“Labour inspectors will visit us today or tomorrow. Managers should make sure that staff members who work more hours than they are contracted for are not visible during the next couple of days.” This is one of the instructions issued by the Human Resources department of a hotel company in San Antonio, in the form of a circular sent last week to the middle management of the company. It coincides with the start of a Balearic Government campaign against labour exploitation, which began on August 17th and provides for a total of 325 inspections in Ibiza and Formentera.
In the same internal circular, the head of Human Resources warns that labour inspectors would choose “random” employees to ask them about their working conditions, so recipients of the communication were urged to persuade their subordinates not to disclose their real working hours to the inspectors. “They should not tell them the hours that they actually work, but only the hours detailed in their contract”. Hotel managers were also urged to contact Human Resources if “in doubt” as to the type of contract of an employee and warned that sanctions or fines are €3,500 per person.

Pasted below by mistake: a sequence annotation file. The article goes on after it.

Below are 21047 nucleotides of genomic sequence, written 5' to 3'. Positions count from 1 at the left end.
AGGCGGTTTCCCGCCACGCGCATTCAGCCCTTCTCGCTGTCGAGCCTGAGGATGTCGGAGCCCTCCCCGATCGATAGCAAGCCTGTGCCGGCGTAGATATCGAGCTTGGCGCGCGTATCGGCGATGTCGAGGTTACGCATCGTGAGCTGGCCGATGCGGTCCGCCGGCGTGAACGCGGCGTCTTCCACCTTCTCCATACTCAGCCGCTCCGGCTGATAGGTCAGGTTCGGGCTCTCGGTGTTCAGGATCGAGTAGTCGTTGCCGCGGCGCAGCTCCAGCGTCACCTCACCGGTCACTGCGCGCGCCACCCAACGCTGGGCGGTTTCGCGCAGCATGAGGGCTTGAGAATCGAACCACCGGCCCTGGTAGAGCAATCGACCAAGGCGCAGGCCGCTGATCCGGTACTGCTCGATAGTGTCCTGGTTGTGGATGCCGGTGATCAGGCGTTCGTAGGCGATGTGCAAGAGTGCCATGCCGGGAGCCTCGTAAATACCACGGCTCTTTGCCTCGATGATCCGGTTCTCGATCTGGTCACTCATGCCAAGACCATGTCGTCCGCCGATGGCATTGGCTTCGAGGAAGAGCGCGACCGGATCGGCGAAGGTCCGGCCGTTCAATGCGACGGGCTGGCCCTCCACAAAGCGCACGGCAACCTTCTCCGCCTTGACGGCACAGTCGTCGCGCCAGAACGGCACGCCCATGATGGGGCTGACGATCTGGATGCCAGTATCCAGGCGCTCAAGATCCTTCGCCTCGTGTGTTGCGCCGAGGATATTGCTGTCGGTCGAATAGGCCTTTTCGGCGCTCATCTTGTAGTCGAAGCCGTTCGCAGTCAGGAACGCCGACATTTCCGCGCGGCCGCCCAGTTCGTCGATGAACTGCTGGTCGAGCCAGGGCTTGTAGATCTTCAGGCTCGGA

The Balearic Government’s Department of Labour, the promoter of the plan to combat labour exploitation, insisted that companies were not informed in advance of the visit of inspectors and that “only the officials themselves know which companies they will visit and when”. Minister of Labour, Iago Negueruela pointed out that “These professionals come from outside the Balearics, so they have no relationship with the islands.” He went on to attribute the internal circular to “nerves” of businesses that have workers in irregular situations when inspection campaigns of this type are announced.